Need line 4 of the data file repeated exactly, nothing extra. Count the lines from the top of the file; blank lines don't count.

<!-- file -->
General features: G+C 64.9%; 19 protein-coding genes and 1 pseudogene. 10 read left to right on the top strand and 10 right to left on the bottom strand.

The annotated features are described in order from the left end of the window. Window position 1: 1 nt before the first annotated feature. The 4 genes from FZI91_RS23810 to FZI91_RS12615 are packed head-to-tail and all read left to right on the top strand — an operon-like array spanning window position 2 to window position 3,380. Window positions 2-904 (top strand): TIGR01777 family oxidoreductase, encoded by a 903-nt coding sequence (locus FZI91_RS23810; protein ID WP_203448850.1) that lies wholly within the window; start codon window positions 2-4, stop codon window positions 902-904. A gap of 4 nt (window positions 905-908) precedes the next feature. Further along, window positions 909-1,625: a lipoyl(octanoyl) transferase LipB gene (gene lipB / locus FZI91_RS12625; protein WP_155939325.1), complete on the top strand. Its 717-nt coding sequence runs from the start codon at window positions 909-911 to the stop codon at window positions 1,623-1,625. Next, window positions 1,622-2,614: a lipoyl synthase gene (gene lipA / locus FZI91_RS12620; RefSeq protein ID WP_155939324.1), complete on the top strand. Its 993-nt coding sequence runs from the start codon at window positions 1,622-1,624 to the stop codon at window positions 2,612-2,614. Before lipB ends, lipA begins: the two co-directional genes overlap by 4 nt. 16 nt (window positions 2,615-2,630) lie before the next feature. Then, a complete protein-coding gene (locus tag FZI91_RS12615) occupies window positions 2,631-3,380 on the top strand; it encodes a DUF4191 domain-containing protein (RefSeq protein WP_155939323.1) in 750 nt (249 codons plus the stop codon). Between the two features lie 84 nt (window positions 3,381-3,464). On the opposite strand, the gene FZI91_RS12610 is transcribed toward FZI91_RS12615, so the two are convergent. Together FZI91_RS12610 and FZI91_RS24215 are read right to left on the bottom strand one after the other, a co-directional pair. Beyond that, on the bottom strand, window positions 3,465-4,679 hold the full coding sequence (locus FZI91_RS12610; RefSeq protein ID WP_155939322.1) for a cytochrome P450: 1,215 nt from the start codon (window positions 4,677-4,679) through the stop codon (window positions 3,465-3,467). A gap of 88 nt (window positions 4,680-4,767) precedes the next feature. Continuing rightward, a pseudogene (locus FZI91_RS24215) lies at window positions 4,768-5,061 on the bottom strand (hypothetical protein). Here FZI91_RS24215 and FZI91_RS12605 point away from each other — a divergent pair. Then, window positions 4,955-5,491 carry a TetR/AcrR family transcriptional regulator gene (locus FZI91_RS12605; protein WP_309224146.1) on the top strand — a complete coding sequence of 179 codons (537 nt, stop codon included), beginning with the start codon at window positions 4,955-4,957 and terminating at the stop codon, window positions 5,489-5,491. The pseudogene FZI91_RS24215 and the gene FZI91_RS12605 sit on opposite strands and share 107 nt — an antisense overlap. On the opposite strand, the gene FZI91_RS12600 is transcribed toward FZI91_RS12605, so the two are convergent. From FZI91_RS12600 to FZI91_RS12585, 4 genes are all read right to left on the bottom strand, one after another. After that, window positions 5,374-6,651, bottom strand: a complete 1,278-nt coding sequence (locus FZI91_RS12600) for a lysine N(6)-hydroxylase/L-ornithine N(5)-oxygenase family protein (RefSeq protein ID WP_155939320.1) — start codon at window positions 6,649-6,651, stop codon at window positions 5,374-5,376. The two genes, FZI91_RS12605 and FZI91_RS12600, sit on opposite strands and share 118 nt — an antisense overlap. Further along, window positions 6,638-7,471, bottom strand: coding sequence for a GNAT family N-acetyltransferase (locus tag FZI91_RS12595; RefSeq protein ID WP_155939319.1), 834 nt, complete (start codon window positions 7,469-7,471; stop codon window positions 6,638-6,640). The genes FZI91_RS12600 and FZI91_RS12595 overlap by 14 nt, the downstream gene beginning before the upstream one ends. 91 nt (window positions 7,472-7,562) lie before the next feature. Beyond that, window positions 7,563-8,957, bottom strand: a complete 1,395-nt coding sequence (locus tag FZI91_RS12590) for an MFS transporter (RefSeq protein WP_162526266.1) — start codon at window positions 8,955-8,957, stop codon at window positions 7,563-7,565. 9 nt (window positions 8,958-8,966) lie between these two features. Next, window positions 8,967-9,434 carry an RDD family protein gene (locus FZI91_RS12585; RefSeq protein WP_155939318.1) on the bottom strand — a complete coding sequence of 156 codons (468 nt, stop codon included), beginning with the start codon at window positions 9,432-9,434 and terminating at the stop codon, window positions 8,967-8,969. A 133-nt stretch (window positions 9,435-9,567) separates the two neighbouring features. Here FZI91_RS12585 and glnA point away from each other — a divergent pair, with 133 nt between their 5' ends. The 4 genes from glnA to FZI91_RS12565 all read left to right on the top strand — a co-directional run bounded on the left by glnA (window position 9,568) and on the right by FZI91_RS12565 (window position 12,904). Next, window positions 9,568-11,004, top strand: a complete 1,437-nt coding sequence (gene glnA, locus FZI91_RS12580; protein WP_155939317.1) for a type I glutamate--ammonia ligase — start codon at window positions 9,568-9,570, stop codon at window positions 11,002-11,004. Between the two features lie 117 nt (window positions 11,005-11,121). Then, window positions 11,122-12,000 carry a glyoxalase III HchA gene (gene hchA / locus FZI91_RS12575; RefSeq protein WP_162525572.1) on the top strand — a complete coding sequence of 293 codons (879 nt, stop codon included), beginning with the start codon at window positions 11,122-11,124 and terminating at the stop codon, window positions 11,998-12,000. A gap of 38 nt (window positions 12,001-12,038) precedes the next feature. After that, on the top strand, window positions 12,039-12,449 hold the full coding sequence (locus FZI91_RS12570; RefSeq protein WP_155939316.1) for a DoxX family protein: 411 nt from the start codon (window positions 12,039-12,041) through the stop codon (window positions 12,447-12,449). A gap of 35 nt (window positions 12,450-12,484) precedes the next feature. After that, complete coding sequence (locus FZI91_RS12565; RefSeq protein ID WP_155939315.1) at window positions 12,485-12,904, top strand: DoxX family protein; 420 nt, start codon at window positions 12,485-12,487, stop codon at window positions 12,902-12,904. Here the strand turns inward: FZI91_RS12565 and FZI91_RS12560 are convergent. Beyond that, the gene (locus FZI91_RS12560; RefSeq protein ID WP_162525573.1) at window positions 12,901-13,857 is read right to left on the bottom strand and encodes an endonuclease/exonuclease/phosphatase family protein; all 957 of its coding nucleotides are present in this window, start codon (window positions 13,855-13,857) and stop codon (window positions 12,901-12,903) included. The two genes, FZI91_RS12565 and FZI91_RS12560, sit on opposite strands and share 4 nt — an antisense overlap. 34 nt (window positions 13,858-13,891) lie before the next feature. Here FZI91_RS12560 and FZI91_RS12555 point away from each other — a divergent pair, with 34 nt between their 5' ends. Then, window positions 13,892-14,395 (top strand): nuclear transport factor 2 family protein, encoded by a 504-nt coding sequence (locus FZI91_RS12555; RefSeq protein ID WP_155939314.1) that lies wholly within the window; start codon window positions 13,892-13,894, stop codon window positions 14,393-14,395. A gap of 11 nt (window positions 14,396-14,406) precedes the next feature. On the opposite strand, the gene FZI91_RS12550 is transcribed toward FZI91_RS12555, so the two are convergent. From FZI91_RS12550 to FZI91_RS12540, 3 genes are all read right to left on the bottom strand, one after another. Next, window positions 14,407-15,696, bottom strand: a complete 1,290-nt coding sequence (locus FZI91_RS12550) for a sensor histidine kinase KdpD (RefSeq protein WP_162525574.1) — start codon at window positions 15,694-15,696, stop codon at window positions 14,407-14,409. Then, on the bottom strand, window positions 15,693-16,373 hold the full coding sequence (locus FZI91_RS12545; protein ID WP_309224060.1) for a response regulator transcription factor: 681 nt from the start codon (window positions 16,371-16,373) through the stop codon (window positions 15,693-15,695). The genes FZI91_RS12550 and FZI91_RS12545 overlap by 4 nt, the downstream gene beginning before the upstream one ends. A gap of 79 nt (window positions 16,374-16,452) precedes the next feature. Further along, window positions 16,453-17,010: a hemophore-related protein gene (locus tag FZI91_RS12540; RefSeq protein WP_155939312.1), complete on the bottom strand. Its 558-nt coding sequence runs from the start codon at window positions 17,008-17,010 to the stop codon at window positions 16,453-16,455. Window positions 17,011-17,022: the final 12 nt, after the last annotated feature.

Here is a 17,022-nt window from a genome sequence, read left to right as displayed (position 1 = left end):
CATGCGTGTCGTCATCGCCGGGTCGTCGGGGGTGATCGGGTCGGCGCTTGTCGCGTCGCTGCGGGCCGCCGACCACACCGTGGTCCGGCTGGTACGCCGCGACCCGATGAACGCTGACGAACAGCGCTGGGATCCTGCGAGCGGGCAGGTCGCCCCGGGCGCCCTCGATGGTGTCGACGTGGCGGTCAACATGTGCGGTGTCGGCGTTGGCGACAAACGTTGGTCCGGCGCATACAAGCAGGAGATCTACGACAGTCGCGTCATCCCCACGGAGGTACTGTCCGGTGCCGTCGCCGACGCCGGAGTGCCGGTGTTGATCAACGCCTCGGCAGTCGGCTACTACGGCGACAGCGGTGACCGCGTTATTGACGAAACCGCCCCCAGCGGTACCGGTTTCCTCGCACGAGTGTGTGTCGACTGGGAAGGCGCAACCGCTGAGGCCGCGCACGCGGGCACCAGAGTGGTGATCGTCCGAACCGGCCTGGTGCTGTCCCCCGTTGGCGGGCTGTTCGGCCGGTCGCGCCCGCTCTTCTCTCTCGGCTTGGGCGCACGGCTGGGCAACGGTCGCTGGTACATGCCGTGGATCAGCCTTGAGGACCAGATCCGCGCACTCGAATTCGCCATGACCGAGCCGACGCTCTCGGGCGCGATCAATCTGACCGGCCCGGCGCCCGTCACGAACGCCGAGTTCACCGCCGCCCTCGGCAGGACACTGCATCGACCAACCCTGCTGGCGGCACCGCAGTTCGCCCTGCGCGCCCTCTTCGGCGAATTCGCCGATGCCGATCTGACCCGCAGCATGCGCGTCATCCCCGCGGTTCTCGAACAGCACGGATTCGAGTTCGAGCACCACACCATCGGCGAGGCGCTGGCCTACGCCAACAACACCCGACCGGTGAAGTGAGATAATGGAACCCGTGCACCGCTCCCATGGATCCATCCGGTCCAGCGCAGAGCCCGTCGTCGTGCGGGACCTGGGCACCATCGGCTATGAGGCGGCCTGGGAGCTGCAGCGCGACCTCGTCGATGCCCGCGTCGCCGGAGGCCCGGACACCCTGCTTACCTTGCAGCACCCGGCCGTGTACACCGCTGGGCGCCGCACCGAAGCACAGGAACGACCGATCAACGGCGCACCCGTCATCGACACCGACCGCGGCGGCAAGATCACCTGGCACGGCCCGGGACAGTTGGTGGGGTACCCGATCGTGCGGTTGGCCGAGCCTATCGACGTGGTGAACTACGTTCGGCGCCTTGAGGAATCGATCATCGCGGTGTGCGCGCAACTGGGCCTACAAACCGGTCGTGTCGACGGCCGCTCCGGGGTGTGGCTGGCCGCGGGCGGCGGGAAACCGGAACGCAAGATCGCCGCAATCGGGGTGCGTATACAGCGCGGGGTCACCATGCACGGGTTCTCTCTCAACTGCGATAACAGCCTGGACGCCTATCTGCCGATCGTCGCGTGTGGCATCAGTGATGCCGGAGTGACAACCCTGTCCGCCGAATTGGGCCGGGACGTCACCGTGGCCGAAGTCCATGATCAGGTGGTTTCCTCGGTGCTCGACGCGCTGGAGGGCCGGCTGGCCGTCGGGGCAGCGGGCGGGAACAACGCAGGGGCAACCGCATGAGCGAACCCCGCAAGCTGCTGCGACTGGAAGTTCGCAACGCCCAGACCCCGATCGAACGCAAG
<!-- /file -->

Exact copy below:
CATGCGTGTCGTCATCGCCGGGTCGTCGGGGGTGATCGGGTCGGCGCTTGTCGCGTCGCTGCGGGCCGCCGACCACACCGTGGTCCGGCTGGTACGCCGCGACCCGATGAACGCTGACGAACAGCGCTGGGATCCTGCGAGCGGGCAGGTCGCCCCGGGCGCCCTCGATGGTGTCGACGTGGCGGTCAACATGTGCGGTGTCGGCGTTGGCGACAAACGTTGGTCCGGCGCATACAAGCAGGAGATCTACGACAGTCGCGTCATCCCCACGGAGGTACTGTCCGGTGCCGTCGCCGACGCCGGAGTGCCGGTGTTGATCAACGCCTCGGCAGTCGGCTACTACGGCGACAGCGGTGACCGCGTTATTGACGAAACCGCCCCCAGCGGTACCGGTTTCCTCGCACGAGTGTGTGTCGACTGGGAAGGCGCAACCGCTGAGGCCGCGCACGCGGGCACCAGAGTGGTGATCGTCCGAACCGGCCTGGTGCTGTCCCCCGTTGGCGGGCTGTTCGGCCGGTCGCGCCCGCTCTTCTCTCTCGGCTTGGGCGCACGGCTGGGCAACGGTCGCTGGTACATGCCGTGGATCAGCCTTGAGGACCAGATCCGCGCACTCGAATTCGCCATGACCGAGCCGACGCTCTCGGGCGCGATCAATCTGACCGGCCCGGCGCCCGTCACGAACGCCGAGTTCACCGCCGCCCTCGGCAGGACACTGCATCGACCAACCCTGCTGGCGGCACCGCAGTTCGCCCTGCGCGCCCTCTTCGGCGAATTCGCCGATGCCGATCTGACCCGCAGCATGCGCGTCATCCCCGCGGTTCTCGAACAGCACGGATTCGAGTTCGAGCACCACACCATCGGCGAGGCGCTGGCCTACGCCAACAACACCCGACCGGTGAAGTGAGATAATGGAACCCGTGCACCGCTCCCATGGATCCATCCGGTCCAGCGCAGAGCCCGTCGTCGTGCGGGACCTGGGCACCATCGGCTATGAGGCGGCCTGGGAGCTGCAGCGCGACCTCGTCGATGCCCGCGTCGCCGGAGGCCCGGACACCCTGCTTACCTTGCAGCACCCGGCCGTGTACACCGCTGGGCGCCGCACCGAAGCACAGGAACGACCGATCAACGGCGCACCCGTCATCGACACCGACCGCGGCGGCAAGATCACCTGGCACGGCCCGGGACAGTTGGTGGGGTACCCGATCGTGCGGTTGGCCGAGCCTATCGACGTGGTGAACTACGTTCGGCGCCTTGAGGAATCGATCATCGCGGTGTGCGCGCAACTGGGCCTACAAACCGGTCGTGTCGACGGCCGCTCCGGGGTGTGGCTGGCCGCGGGCGGCGGGAAACCGGAACGCAAGATCGCCGCAATCGGGGTGCGTATACAGCGCGGGGTCACCATGCACGGGTTCTCTCTCAACTGCGATAACAGCCTGGACGCCTATCTGCCGATCGTCGCGTGTGGCATCAGTGATGCCGGAGTGACAACCCTGTCCGCCGAATTGGGCCGGGACGTCACCGTGGCCGAAGTCCATGATCAGGTGGTTTCCTCGGTGCTCGACGCGCTGGAGGGCCGGCTGGCCGTCGGGGCAGCGGGCGGGAACAACGCAGGGGCAACCGCATGAGCGAACCCCGCAAGCTGCTGCGACTGGAAGTTCGCAACGCCCAGACCCCGATCGAACGCAAG